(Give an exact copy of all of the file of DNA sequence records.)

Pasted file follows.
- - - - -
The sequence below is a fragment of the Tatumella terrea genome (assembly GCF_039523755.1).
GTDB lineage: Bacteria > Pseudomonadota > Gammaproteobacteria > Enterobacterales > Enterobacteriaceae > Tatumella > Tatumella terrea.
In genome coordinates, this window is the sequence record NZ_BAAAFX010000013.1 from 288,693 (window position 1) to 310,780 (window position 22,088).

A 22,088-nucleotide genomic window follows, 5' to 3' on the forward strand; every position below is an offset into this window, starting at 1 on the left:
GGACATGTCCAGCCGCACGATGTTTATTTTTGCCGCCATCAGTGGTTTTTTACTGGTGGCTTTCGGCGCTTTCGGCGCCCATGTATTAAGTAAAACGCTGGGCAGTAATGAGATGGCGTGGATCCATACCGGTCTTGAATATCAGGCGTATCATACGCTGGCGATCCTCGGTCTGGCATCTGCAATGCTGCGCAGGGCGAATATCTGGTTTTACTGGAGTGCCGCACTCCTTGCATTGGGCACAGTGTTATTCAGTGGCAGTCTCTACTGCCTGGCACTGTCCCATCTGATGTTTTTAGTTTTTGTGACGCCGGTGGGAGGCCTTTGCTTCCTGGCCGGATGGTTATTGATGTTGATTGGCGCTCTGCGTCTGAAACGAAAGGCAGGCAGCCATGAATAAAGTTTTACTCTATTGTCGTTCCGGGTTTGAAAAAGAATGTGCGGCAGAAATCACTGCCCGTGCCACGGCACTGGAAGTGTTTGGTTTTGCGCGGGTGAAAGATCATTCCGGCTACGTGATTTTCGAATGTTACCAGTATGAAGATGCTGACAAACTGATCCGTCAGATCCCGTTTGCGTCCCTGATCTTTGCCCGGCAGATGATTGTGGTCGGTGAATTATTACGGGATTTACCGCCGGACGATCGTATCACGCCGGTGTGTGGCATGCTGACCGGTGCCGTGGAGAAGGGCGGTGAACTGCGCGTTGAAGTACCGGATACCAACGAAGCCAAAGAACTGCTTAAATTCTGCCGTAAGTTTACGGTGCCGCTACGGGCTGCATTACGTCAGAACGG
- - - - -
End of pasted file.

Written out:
The sequence below is a fragment of the Tatumella terrea genome (assembly GCF_039523755.1).
GTDB lineage: Bacteria > Pseudomonadota > Gammaproteobacteria > Enterobacterales > Enterobacteriaceae > Tatumella > Tatumella terrea.
In genome coordinates, this window is the sequence record NZ_BAAAFX010000013.1 from 288,693 (window position 1) to 310,780 (window position 22,088).

A 22,088-nucleotide genomic window follows, 5' to 3' on the forward strand; every position below is an offset into this window, starting at 1 on the left:
GGACATGTCCAGCCGCACGATGTTTATTTTTGCCGCCATCAGTGGTTTTTTACTGGTGGCTTTCGGCGCTTTCGGCGCCCATGTATTAAGTAAAACGCTGGGCAGTAATGAGATGGCGTGGATCCATACCGGTCTTGAATATCAGGCGTATCATACGCTGGCGATCCTCGGTCTGGCATCTGCAATGCTGCGCAGGGCGAATATCTGGTTTTACTGGAGTGCCGCACTCCTTGCATTGGGCACAGTGTTATTCAGTGGCAGTCTCTACTGCCTGGCACTGTCCCATCTGATGTTTTTAGTTTTTGTGACGCCGGTGGGAGGCCTTTGCTTCCTGGCCGGATGGTTATTGATGTTGATTGGCGCTCTGCGTCTGAAACGAAAGGCAGGCAGCCATGAATAAAGTTTTACTCTATTGTCGTTCCGGGTTTGAAAAAGAATGTGCGGCAGAAATCACTGCCCGTGCCACGGCACTGGAAGTGTTTGGTTTTGCGCGGGTGAAAGATCATTCCGGCTACGTGATTTTCGAATGTTACCAGTATGAAGATGCTGACAAACTGATCCGTCAGATCCCGTTTGCGTCCCTGATCTTTGCCCGGCAGATGATTGTGGTCGGTGAATTATTACGGGATTTACCGCCGGACGATCGTATCACGCCGGTGTGTGGCATGCTGACCGGTGCCGTGGAGAAGGGCGGTGAACTGCGCGTTGAAGTACCGGATACCAACGAAGCCAAAGAACTGCTTAAATTCTGCCGTAAGTTTACGGTGCCGCTACGGGCTGCATTACGTCAGAACGG